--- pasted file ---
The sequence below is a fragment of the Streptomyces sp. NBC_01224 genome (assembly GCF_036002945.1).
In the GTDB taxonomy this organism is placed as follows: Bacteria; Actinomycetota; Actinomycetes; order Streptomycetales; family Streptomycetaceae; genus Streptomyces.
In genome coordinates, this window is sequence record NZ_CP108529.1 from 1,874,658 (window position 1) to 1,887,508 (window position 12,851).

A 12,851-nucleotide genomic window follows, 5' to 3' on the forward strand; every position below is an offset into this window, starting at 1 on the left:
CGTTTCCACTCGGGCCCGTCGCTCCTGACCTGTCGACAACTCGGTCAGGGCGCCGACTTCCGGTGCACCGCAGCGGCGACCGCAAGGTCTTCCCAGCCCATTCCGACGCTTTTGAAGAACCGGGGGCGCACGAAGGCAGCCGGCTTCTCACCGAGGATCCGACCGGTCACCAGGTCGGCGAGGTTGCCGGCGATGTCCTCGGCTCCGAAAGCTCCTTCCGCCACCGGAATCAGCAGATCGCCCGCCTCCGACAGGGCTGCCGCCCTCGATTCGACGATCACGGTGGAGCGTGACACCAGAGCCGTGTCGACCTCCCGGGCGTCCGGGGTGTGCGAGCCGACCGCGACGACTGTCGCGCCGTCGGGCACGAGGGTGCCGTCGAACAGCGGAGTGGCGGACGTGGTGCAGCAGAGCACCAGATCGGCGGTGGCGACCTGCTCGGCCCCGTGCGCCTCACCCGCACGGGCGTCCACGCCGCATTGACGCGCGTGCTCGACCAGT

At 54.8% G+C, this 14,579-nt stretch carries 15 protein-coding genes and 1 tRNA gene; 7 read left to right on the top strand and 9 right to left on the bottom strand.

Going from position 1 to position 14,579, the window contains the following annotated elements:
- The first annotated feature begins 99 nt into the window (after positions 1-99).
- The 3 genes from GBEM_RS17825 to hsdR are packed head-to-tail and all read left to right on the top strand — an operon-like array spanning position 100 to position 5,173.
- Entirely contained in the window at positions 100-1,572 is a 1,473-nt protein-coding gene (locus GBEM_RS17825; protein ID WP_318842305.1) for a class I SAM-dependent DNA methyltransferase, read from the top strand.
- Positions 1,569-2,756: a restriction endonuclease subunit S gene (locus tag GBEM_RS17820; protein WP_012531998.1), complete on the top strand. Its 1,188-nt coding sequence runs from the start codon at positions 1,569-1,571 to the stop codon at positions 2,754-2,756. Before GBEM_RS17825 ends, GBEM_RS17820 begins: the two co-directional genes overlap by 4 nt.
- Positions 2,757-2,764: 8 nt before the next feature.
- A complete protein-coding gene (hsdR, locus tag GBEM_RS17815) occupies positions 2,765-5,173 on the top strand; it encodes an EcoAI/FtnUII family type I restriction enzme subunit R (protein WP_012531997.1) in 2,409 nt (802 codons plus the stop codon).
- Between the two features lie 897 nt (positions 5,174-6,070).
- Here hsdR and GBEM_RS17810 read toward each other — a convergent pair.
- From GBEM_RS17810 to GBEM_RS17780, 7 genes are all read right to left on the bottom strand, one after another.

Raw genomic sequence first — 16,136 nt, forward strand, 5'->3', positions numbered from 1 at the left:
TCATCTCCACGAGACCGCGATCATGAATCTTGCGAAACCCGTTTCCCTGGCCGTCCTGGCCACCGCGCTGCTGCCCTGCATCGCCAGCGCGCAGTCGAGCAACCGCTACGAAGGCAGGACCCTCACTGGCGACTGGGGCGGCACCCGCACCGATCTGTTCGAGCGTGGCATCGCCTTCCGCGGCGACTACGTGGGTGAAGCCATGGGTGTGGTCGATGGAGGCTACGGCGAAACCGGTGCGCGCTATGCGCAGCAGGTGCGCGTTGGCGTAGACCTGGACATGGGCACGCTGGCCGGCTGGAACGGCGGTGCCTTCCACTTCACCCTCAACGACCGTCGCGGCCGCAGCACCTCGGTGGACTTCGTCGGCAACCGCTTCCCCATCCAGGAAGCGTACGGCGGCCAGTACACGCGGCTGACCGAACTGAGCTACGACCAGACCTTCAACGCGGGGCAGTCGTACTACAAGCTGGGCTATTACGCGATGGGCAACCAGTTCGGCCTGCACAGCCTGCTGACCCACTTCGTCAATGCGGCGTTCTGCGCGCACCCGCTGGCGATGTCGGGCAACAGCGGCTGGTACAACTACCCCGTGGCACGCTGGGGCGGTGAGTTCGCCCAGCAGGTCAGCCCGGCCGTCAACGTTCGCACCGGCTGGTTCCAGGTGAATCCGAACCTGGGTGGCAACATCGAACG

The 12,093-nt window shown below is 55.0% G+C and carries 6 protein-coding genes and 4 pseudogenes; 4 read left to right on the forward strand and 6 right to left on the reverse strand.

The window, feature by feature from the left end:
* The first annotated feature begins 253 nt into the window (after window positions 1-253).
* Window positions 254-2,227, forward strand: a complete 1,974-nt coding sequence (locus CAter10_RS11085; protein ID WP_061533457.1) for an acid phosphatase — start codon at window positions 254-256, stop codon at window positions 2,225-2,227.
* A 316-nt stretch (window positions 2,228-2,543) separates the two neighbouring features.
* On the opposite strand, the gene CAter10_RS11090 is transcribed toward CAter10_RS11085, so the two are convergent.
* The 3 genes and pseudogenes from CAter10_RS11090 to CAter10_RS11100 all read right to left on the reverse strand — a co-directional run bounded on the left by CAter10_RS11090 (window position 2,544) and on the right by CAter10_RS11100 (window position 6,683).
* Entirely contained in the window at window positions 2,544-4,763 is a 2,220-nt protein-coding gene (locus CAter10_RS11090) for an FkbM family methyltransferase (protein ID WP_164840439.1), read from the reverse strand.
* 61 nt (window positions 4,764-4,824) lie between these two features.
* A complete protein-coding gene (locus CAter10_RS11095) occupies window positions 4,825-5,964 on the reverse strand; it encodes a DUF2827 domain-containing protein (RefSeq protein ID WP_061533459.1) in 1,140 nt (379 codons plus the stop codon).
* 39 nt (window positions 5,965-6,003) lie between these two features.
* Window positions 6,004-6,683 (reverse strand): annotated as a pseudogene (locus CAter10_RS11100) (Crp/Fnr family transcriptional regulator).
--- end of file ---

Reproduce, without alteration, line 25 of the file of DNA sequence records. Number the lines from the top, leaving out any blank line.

* The 3 genes and pseudogenes from CAter10_RS11090 to CAter10_RS11100 all read right to left on the reverse strand — a co-directional run bounded on the left by CAter10_RS11090 (window position 2,544) and on the right by CAter10_RS11100 (window position 6,683).